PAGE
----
James Edward Keeler (September 10, 1857 – August 12, 1900) was an American astronomer.
|James Edward Keeler|
James Edward Keeler
|Born||September 10, 1857
La Salle, Illinois
|Died||August 12, 1900 (aged 42)
San Francisco, California
|Known for||Astrophysical Journal
Rings of Saturn
|Awards||Henry Draper Medal (1899)|
Keeler worked at Lick Observatory beginning in 1888, but left after being appointed director of the University of Pittsburgh's Allegheny Observatory in 1891. He returned to Lick Observatory as its director in 1898, but died not long after in 1900. His ashes were interred in a crypt at the base of the 31-inch Keeler Memorial telescope at the Allegheny Observatory.
His parents were William F. and Anna (née Dutton) Keeler. He had married in 1891 and left a widow and two children.
Keeler was the first to observe the gap in Saturn's rings now known as the Encke Gap, using the 36-inch refractor at Lick Observatory on 7 January 1888. After this feature had been named for Johann Encke, who had observed a much broader variation in the brightness of the A Ring, Keeler's contributions were brought to light. The second major gap in the A Ring, discovered by Voyager, was named the Keeler Gap in his honor.
|452 Hamiltonia||December 6, 1899|||
|(20958) A900 MA||June 29, 1900|||
In 1895, his spectroscopic study of the rings of Saturn revealed that different parts of the rings reflect light with different Doppler shifts, due to their different rates of orbit around Saturn. This was the first observational confirmation of the theory of James Clerk Maxwell that the rings are made up of countless small objects, each orbiting Saturn at its own rate. These observations were made with a spectrograph attached to the 13-inch Fitz-Clark refracting telescope at Allegheny Observatory.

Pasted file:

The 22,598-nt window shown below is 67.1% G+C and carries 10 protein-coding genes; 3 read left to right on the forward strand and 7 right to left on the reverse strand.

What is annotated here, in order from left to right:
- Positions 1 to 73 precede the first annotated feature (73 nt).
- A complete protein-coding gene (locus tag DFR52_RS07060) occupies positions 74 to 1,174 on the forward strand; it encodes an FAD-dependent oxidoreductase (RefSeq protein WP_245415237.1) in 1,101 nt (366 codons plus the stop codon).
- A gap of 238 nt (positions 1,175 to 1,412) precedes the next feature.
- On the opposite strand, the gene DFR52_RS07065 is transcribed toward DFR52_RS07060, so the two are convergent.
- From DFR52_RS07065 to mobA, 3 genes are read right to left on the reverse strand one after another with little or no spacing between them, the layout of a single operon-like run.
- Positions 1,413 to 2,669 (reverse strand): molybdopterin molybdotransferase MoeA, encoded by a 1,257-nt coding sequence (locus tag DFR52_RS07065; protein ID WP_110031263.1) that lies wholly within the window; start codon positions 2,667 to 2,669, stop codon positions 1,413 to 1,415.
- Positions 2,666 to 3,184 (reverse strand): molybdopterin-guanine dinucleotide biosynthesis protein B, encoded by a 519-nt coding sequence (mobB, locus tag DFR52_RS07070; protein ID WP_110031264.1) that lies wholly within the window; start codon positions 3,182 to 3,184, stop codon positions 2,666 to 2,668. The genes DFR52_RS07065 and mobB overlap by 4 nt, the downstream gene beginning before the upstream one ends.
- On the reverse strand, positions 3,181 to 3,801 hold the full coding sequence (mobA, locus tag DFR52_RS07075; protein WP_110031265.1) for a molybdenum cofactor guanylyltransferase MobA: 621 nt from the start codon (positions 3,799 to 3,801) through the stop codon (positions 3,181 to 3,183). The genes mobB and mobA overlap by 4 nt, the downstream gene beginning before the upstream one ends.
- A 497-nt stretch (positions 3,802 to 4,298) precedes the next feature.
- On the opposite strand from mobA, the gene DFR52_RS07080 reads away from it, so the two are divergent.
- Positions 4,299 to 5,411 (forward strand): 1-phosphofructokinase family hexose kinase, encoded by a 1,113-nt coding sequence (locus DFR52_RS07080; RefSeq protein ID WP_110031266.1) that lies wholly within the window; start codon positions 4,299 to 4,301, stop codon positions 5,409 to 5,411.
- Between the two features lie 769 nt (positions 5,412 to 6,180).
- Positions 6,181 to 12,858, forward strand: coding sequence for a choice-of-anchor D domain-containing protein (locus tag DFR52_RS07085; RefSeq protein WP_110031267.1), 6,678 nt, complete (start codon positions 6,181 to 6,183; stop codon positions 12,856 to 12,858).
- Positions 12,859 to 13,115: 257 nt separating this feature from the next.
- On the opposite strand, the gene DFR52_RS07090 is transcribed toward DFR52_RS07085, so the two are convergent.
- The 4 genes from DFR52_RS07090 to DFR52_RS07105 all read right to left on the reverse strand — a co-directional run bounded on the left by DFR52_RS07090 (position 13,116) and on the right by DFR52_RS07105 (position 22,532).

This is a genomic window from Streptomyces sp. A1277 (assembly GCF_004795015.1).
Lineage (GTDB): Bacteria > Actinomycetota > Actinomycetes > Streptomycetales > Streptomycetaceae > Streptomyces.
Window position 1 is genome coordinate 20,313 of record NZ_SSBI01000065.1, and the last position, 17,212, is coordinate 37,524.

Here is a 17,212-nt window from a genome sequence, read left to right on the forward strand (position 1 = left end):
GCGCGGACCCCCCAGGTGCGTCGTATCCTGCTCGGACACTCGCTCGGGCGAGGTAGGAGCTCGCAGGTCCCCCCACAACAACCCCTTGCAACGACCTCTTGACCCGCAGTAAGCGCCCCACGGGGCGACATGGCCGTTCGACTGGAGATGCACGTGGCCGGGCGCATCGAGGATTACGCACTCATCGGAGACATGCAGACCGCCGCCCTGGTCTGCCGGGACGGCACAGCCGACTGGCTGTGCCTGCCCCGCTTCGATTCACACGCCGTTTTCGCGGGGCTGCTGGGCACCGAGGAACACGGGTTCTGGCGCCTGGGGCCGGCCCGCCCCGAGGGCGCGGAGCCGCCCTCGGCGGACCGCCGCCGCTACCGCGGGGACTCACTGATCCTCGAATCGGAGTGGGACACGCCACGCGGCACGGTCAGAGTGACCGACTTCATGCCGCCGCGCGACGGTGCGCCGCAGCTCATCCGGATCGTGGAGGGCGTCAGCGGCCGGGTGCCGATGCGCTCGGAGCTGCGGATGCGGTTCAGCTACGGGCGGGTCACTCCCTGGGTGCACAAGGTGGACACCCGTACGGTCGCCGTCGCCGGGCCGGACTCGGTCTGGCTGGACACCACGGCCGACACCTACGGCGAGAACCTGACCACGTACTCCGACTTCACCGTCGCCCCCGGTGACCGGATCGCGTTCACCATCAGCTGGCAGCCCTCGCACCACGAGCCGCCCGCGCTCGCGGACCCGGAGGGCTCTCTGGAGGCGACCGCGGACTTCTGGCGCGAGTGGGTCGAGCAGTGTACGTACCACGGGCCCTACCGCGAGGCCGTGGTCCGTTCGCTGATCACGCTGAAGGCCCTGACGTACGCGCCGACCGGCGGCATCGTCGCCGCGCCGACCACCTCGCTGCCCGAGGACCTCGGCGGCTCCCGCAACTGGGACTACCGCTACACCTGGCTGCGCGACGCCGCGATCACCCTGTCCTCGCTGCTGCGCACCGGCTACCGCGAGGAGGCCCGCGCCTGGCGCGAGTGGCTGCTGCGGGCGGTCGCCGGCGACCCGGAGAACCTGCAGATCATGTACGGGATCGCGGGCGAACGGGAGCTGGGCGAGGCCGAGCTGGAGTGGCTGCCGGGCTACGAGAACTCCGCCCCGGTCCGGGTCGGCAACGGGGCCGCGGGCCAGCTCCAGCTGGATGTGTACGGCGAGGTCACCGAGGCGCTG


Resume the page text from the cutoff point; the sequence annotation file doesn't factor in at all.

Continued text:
His observations with the Lick Crossley telescope helped establish the importance of large optical reflecting telescopes, and expanded astronomers' understanding of nebulae. After his untimely death, his colleagues at Lick Observatory arranged for the publication of his photographs of nebulae and clusters in a special volume of the Lick Observatory publications.
Keeler discovered two minor planets, the Koronis asteroid 452 Hamiltonia in 1899, and the Mars-crosser asteroid (20958) A900 MA in 1900, which became a lost minor planet until its recovery 99 years later.
In 1880, Allegheny Observatory director Samuel Pierpont Langley, accompanied by Keeler and others, went on a scientific expedition to the summit of Mount Whitney. The purpose of the expedition was to study how the Sun's radiation was selectively absorbed by the Earth's atmosphere, comparing the results at high altitude with those found at lower levels. As a result of the expedition, a 14,240-ft. peak near Mount Whitney was named the "Keeler Needle".